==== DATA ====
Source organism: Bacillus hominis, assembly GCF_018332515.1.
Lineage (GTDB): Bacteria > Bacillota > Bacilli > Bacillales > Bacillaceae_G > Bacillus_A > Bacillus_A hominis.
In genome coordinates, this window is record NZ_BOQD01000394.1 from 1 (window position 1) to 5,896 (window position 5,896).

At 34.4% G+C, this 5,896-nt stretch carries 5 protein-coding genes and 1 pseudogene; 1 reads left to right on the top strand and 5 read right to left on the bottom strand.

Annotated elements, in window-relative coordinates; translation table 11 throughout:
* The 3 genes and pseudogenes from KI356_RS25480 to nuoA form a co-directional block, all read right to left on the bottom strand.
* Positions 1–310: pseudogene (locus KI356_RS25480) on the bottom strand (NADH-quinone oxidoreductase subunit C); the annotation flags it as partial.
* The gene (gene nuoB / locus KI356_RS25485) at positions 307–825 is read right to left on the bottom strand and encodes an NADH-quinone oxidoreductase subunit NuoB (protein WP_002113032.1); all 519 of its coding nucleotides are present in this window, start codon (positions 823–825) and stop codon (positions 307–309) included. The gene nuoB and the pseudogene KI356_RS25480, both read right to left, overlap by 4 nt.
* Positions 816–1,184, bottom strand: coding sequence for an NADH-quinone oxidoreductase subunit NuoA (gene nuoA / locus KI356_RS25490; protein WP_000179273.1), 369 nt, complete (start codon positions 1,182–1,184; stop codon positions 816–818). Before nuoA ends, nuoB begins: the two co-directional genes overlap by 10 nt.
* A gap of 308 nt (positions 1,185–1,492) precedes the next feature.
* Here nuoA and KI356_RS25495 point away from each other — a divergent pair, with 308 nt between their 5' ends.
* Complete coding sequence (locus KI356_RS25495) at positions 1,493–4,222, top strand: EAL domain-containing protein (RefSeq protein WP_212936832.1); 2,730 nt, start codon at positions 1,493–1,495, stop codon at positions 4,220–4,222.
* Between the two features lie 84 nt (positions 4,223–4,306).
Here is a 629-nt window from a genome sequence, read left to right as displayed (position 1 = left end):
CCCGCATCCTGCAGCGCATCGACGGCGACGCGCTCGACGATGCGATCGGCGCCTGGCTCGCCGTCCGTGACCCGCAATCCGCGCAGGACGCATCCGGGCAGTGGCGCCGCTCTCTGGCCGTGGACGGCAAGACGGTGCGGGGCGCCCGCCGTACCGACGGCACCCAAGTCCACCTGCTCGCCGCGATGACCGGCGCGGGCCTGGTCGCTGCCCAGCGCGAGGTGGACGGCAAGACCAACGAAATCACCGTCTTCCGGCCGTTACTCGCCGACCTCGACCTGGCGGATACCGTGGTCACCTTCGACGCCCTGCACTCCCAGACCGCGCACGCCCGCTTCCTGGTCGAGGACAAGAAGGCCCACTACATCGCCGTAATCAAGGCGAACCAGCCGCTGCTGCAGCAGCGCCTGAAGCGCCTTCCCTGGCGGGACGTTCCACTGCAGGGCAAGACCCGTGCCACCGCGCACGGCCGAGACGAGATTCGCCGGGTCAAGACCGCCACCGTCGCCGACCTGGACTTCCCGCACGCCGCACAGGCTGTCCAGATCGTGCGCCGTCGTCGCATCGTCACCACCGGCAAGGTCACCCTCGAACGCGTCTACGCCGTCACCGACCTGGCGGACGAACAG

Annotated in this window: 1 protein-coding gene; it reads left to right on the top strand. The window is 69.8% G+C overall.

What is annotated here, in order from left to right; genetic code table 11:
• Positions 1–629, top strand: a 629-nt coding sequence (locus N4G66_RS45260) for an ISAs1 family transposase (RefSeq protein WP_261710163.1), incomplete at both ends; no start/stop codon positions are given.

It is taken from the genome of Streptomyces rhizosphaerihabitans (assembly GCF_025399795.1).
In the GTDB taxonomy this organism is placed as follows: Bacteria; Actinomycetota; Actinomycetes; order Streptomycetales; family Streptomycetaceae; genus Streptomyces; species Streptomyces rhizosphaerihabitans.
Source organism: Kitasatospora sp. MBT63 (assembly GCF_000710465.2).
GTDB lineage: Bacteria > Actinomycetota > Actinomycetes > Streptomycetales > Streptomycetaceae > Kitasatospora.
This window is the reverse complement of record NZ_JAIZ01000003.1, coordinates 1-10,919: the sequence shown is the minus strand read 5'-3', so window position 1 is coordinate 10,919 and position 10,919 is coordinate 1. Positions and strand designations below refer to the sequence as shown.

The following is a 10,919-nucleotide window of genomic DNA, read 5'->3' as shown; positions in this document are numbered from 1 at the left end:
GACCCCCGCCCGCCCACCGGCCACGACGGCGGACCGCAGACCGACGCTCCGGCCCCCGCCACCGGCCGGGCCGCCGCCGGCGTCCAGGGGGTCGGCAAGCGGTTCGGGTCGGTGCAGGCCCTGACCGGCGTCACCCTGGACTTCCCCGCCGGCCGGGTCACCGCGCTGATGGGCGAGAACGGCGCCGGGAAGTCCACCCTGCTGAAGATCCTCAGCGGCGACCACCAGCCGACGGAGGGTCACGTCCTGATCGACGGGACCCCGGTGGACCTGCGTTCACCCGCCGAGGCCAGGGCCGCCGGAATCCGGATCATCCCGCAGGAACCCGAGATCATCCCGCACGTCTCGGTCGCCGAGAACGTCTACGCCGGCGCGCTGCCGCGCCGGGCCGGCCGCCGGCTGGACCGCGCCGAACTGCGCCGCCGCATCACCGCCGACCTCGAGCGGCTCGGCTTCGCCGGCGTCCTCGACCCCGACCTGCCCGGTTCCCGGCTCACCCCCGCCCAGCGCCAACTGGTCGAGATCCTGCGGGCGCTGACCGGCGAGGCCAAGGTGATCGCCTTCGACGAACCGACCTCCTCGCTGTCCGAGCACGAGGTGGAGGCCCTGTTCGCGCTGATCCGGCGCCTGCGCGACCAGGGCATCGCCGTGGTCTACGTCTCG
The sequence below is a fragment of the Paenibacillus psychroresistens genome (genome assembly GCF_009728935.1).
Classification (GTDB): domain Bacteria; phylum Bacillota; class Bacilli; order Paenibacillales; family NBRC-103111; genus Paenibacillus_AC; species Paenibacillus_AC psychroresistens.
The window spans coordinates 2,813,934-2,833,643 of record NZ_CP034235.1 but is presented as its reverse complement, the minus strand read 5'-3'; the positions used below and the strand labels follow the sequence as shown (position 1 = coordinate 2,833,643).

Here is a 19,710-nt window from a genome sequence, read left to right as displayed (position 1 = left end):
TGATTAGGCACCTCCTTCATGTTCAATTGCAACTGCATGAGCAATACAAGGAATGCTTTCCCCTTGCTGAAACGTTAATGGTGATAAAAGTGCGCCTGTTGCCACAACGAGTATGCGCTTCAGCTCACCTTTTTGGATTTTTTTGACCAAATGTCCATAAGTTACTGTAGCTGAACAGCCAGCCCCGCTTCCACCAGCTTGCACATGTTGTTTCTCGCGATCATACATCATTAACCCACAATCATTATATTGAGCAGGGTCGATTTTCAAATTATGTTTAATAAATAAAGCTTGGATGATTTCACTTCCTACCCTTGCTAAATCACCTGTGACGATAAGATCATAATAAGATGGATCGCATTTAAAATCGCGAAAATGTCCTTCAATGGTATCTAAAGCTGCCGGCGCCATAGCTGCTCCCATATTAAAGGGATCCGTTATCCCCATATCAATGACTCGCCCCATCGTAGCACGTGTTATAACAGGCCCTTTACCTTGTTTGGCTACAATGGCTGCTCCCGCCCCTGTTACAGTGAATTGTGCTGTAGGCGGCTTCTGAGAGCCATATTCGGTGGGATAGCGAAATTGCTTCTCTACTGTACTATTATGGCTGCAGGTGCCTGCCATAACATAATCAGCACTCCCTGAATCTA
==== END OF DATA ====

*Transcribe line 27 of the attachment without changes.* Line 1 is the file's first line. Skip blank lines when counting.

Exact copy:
Classification (GTDB): domain Bacteria; phylum Bacillota; class Bacilli; order Paenibacillales; family NBRC-103111; genus Paenibacillus_AC; species Paenibacillus_AC psychroresistens.